A shadow blocks all the light in the room. It belongs to a man who speaks: Zachariah Ben Jaloun.
Yes, I am he.
Zachariah Ben Janoun.
In the dark, our hero says nothing about the other Zachariah, already understanding the nature of the trap.
Regard, something heavy falls as the shapeless man steps aside. The light moves slowly from the dangling single incandescent lightbulb at the far end of the cell across the room’s dimensions as if crossing the globe. Zachariah sees a folder sitting on a table, which bends and creaks desperately under the folder’s large mass of many loose sheets of paper. Our file, or your file, rather, weighs exactly as much as you do, Zachariah, sixty-four point three kilograms, am I correct.
Zachariah’s partner, Gita, an immigrant in the unnameable country, is also questioned and arrested. Again Islam’s beautiful prose mingles with the bureaucratic absurdity of the situation to create a stark sense of the ludicrous:
What did you think when he first revealed his second name to you; do you think of him as one or the other man when you think of him; be truthful, Gita.
The truth, sir: I think of him as Zachariah, Ben Jaloun is his birth name while Ben Janoun is his name at work.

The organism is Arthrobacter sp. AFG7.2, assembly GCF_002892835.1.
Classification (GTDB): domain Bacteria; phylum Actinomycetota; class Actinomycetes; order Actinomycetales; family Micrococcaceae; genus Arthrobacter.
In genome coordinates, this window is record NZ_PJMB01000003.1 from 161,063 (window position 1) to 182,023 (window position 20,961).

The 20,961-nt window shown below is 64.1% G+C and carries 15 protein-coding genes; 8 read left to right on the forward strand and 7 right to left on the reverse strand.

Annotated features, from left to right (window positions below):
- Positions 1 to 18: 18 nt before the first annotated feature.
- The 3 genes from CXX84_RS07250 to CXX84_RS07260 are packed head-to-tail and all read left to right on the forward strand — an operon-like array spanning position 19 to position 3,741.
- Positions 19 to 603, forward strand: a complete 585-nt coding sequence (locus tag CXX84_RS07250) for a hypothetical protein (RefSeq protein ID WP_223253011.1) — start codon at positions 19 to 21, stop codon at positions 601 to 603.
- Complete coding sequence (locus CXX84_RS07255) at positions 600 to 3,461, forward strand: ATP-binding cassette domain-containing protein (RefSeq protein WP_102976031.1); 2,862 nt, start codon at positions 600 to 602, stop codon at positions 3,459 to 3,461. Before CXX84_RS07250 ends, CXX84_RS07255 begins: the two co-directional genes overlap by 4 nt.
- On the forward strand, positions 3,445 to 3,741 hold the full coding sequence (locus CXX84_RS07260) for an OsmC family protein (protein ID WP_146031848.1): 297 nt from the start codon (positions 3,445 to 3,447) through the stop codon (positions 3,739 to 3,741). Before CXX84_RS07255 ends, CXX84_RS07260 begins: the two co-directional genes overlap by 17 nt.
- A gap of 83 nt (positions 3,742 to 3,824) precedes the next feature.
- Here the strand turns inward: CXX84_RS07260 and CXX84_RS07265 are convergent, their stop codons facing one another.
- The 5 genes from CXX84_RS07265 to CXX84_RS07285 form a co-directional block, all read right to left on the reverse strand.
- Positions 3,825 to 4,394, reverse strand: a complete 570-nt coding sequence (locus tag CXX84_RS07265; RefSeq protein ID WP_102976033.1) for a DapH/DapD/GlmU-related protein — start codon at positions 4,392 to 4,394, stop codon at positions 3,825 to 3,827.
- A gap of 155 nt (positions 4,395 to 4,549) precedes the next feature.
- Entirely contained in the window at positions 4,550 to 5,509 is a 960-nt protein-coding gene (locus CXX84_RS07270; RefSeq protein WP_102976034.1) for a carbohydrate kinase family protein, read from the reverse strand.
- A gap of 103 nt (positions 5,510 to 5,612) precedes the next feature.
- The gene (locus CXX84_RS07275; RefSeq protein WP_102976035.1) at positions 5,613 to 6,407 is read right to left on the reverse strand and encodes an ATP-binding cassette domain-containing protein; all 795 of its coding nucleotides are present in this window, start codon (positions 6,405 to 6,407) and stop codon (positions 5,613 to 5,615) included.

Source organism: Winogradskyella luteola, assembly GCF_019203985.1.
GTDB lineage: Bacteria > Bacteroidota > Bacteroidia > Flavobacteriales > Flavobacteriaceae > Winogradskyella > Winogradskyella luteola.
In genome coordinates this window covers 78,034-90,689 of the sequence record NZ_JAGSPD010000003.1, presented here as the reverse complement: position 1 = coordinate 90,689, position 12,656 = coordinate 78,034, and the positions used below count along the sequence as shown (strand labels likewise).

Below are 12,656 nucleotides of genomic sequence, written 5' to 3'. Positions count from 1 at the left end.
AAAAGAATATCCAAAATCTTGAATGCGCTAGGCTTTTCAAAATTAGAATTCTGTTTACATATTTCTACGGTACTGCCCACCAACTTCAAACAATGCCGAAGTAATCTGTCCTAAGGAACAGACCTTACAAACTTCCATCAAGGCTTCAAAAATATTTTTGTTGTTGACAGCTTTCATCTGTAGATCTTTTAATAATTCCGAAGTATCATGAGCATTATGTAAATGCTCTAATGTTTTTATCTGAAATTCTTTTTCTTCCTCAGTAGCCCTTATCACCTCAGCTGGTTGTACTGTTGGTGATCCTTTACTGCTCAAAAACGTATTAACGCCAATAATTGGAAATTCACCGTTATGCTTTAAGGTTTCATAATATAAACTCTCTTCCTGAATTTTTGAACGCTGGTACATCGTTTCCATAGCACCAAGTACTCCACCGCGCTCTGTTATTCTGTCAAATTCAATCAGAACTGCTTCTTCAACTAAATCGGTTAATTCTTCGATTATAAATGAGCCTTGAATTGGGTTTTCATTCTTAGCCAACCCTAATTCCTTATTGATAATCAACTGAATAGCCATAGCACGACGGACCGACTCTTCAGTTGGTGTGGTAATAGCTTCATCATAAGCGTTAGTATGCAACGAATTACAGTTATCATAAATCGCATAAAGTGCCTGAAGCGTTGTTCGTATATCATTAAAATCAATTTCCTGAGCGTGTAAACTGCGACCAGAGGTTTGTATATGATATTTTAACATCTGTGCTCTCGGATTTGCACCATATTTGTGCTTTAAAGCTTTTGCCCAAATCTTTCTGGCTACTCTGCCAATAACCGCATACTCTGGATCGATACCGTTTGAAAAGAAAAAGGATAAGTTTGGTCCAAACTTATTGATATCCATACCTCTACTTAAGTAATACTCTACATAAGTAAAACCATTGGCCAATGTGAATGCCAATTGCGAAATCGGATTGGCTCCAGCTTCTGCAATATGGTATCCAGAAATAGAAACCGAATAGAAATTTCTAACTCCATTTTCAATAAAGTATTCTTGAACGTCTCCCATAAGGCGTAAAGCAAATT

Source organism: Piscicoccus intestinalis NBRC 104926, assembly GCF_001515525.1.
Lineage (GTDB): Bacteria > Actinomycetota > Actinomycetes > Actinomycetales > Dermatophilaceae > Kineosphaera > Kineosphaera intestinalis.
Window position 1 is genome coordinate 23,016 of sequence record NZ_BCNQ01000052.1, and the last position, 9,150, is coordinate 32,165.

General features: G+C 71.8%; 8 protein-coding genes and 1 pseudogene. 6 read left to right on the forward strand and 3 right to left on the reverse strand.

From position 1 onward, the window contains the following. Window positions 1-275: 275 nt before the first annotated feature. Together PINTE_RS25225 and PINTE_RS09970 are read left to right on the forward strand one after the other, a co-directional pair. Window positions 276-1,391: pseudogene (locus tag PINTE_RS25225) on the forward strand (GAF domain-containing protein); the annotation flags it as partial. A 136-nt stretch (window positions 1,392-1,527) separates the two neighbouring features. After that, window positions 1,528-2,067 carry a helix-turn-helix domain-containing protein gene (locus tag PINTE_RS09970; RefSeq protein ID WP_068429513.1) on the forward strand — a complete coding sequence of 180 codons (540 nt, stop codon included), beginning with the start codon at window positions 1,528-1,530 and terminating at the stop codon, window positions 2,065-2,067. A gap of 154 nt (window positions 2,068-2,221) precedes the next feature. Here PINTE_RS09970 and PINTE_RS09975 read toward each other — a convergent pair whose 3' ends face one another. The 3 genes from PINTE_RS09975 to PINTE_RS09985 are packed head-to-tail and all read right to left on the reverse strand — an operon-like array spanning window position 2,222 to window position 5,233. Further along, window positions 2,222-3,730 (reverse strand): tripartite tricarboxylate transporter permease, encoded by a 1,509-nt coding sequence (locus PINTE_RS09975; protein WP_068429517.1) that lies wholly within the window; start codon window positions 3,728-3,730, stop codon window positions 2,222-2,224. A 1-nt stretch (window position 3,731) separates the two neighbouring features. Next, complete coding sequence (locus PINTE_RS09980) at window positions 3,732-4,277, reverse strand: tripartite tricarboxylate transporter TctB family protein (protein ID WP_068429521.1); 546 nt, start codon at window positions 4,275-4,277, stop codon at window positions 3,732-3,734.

Do you find it strange one man possesses two names. Might it not be possible you wake up in the morning next to a second man without certainty.
I don’t understand the nature of the question, sir.
The interrogator slips a long thin finger deep inside his ear, so deep it disappears all the way to the knuckle. He twists it back and forth as if adjusting a hidden organ.
Gita is detained for months, tortured and raped. This flexing of power leaves a permanent trace on the Ben Jaloun family when she gives birth while imprisoned—“…so we cannot know,” Hedayat narrates, “whether the father of the child born to her some months later, which she delivered howling alone in the presence of three hundred pairs of eyes with the assistance of only a midwife in that very cell, was Zachariah’s or another’s.” The state has confused the ancestral roots of the Ben Jaloun family. This brutalization of individuals ticks at the core of FITUC.